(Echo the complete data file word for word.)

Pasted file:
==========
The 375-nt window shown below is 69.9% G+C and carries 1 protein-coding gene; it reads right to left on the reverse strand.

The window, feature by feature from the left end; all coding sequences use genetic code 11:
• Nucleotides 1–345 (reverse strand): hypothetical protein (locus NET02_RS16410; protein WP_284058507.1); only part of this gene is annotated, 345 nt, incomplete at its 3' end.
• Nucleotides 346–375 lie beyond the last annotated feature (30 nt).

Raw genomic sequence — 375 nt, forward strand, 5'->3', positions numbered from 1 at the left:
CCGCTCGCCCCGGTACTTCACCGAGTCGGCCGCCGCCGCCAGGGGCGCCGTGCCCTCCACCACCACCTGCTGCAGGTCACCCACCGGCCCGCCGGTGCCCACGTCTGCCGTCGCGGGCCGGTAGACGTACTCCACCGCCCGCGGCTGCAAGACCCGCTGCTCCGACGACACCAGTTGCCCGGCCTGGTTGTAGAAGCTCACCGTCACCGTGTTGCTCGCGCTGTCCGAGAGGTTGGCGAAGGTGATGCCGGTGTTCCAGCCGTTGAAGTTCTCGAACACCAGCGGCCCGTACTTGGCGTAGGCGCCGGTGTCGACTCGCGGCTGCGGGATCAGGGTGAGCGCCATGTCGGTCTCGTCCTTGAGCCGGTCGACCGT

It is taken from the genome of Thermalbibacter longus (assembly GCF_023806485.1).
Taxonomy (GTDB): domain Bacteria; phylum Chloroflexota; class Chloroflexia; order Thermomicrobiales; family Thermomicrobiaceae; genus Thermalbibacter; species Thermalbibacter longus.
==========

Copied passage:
The 375-nt window shown below is 69.9% G+C and carries 1 protein-coding gene; it reads right to left on the reverse strand.

The window, feature by feature from the left end; all coding sequences use genetic code 11:
• Nucleotides 1–345 (reverse strand): hypothetical protein (locus NET02_RS16410; protein WP_284058507.1); only part of this gene is annotated, 345 nt, incomplete at its 3' end.
• Nucleotides 346–375 lie beyond the last annotated feature (30 nt).

Raw genomic sequence — 375 nt, forward strand, 5'->3', positions numbered from 1 at the left:
CCGCTCGCCCCGGTACTTCACCGAGTCGGCCGCCGCCGCCAGGGGCGCCGTGCCCTCCACCACCACCTGCTGCAGGTCACCCACCGGCCCGCCGGTGCCCACGTCTGCCGTCGCGGGCCGGTAGACGTACTCCACCGCCCGCGGCTGCAAGACCCGCTGCTCCGACGACACCAGTTGCCCGGCCTGGTTGTAGAAGCTCACCGTCACCGTGTTGCTCGCGCTGTCCGAGAGGTTGGCGAAGGTGATGCCGGTGTTCCAGCCGTTGAAGTTCTCGAACACCAGCGGCCCGTACTTGGCGTAGGCGCCGGTGTCGACTCGCGGCTGCGGGATCAGGGTGAGCGCCATGTCGGTCTCGTCCTTGAGCCGGTCGACCGT

It is taken from the genome of Thermalbibacter longus (assembly GCF_023806485.1).
Taxonomy (GTDB): domain Bacteria; phylum Chloroflexota; class Chloroflexia; order Thermomicrobiales; family Thermomicrobiaceae; genus Thermalbibacter; species Thermalbibacter longus.